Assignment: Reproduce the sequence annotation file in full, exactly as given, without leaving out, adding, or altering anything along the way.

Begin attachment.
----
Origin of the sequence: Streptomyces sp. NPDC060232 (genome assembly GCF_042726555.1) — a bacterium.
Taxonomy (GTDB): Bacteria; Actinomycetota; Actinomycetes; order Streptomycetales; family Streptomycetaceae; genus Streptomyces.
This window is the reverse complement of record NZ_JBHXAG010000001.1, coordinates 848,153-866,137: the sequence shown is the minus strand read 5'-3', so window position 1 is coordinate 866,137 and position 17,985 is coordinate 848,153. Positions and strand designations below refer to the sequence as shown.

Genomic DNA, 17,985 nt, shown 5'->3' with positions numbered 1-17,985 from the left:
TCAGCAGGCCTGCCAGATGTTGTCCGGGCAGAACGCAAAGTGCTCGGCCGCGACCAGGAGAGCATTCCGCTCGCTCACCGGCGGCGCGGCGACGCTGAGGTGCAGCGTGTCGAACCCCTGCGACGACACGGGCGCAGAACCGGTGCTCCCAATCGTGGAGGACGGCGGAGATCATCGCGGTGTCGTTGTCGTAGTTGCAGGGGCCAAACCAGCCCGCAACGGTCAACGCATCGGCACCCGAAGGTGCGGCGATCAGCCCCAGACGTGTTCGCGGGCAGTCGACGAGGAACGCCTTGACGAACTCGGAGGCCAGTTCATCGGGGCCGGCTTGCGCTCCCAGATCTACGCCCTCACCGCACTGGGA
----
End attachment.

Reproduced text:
Origin of the sequence: Streptomyces sp. NPDC060232 (genome assembly GCF_042726555.1) — a bacterium.
Taxonomy (GTDB): Bacteria; Actinomycetota; Actinomycetes; order Streptomycetales; family Streptomycetaceae; genus Streptomyces.
This window is the reverse complement of record NZ_JBHXAG010000001.1, coordinates 848,153-866,137: the sequence shown is the minus strand read 5'-3', so window position 1 is coordinate 866,137 and position 17,985 is coordinate 848,153. Positions and strand designations below refer to the sequence as shown.

Genomic DNA, 17,985 nt, shown 5'->3' with positions numbered 1-17,985 from the left:
TCAGCAGGCCTGCCAGATGTTGTCCGGGCAGAACGCAAAGTGCTCGGCCGCGACCAGGAGAGCATTCCGCTCGCTCACCGGCGGCGCGGCGACGCTGAGGTGCAGCGTGTCGAACCCCTGCGACGACACGGGCGCAGAACCGGTGCTCCCAATCGTGGAGGACGGCGGAGATCATCGCGGTGTCGTTGTCGTAGTTGCAGGGGCCAAACCAGCCCGCAACGGTCAACGCATCGGCACCCGAAGGTGCGGCGATCAGCCCCAGACGTGTTCGCGGGCAGTCGACGAGGAACGCCTTGACGAACTCGGAGGCCAGTTCATCGGGGCCGGCTTGCGCTCCCAGATCTACGCCCTCACCGCACTGGGA